Appeal from the Order of the Workmen's Compensation Appeal Board, in the case of Jacqueline Johnson v. Carter Footwear, Inc., No. A-93888.
John J. Brazil, Jr., Brazil & Brazil, for petitioner.
Hugh P. Mundy, with him, Sean P. McDonough, Dougherty, Mundy, Leventhal & Price, for respondent, Carter Footwear, Inc.
Judges Craig and Palladino, and Senior Judge Barbieri, sitting as a panel of three. Opinion by Senior Judge Barbieri. Dissenting Opinion by Judge Palladino.
[ 122 Pa. Commw. Page 405]
Jacqueline Johnson (Claimant) petitions for review of the order of the Workmen's Compensation Appeal Board (Board) which denied her petition for rehearing. We reverse and remand.
On October 5, 1984, Claimant suffered a work-related lumbrosacral sprain while in the employ of Carter Footwear, Inc. (Employer) and received benefits for total disability pursuant to a notice of compensation payable. On July 1, 1985, Employer filed a petition for termination relying on the testimony of Doctor Joseph R. Sgarlat who opined that Claimant had recovered from her low back sprain and that all Claimant's x-rays, CAT-scan and EMG studies were normal and he could find no evidence of herniated disk, nerve damage, or muscle atrophy. Claimant presented the testimony of Doctor Lewis L. Rogers who stated that although objective studies of Claimant were negative, she continued to suffer from a soft tissue injury. The referee accepted Doctor Sgarlat's testimony and granted Employer's petition on June 8, 1987.
Claimant then petitioned the Board for a rehearing in order to present newly discovered medical evidence of Claimant's condition. Specifically, Claimant underwent a myelogram followed by a CAT-scan on July 7,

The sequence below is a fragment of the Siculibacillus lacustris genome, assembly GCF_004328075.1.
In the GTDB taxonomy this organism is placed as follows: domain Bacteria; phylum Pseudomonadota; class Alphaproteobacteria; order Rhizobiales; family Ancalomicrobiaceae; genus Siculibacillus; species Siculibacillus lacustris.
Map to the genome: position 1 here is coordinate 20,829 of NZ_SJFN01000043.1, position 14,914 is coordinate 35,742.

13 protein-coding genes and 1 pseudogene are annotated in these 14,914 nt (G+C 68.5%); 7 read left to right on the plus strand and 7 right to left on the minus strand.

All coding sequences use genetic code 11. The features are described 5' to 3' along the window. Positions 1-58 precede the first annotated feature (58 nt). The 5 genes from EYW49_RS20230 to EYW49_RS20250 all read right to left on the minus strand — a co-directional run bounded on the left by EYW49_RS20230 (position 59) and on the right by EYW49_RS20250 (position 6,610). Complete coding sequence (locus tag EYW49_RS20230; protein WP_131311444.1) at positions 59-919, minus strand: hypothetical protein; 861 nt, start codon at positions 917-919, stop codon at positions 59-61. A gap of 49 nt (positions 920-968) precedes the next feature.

[ 122 Pa. Commw. Page 4061987]
, which, according to the report of Doctor John C. Querci, shows that Claimant suffers from a herniated disk at the L5 region. The Board denied Claimant's request, citing Taylor v. Workmen's Compensation Appeal Board (Doylestown Township), 108 Pa. Commonwealth Ct. 642, 530 A.2d 975 (1987). But Taylor does not involve a petition for rehearing.
The grant or denial of a petition for rehearing is within the discretion of the Board. Douglas v. Workmen's Compensation Appeal Board (Bethlehem Mines Co.), 32 Pa. Commonwealth Ct. 156, 377 A.2d 1300 (1977). It was formerly settled that the Board does not have the power to remand cases to a referee simply to permit the presentation of additional medical evidence which was available at the time of the initial hearing. Genovese v. Workmen's Compensation Appeal Board (National Record Mart, Inc.), 69 Pa. Commonwealth Ct. 176, 450 A.2d 325 (1982).
However, in Jones v. Workmen's Compensation Appeal Board (First Pennsylvania Bank), 76 Pa. Commonwealth Ct. 345, 463 A.2d 1266 (1983), we held that where vital evidence not available at the time of the referee's decision was discovered by surgery thereafter, it was an abuse of the Board's discretion to deny a request for rehearing. We stated:
Here, the claimant sought to introduce after-discovered evidence of DeQuervain's Disease and ulnar nerve inflammation, which is relevant to the issue of whether or not she continued to be disabled. Mindful that in termination petition cases, an employer must prove conclusively the termination of a claimant's disability, Certainteed Corp. v. Workmen's Compensation Appeal Board, 57 Pa. Commonwealth Ct. 646, ...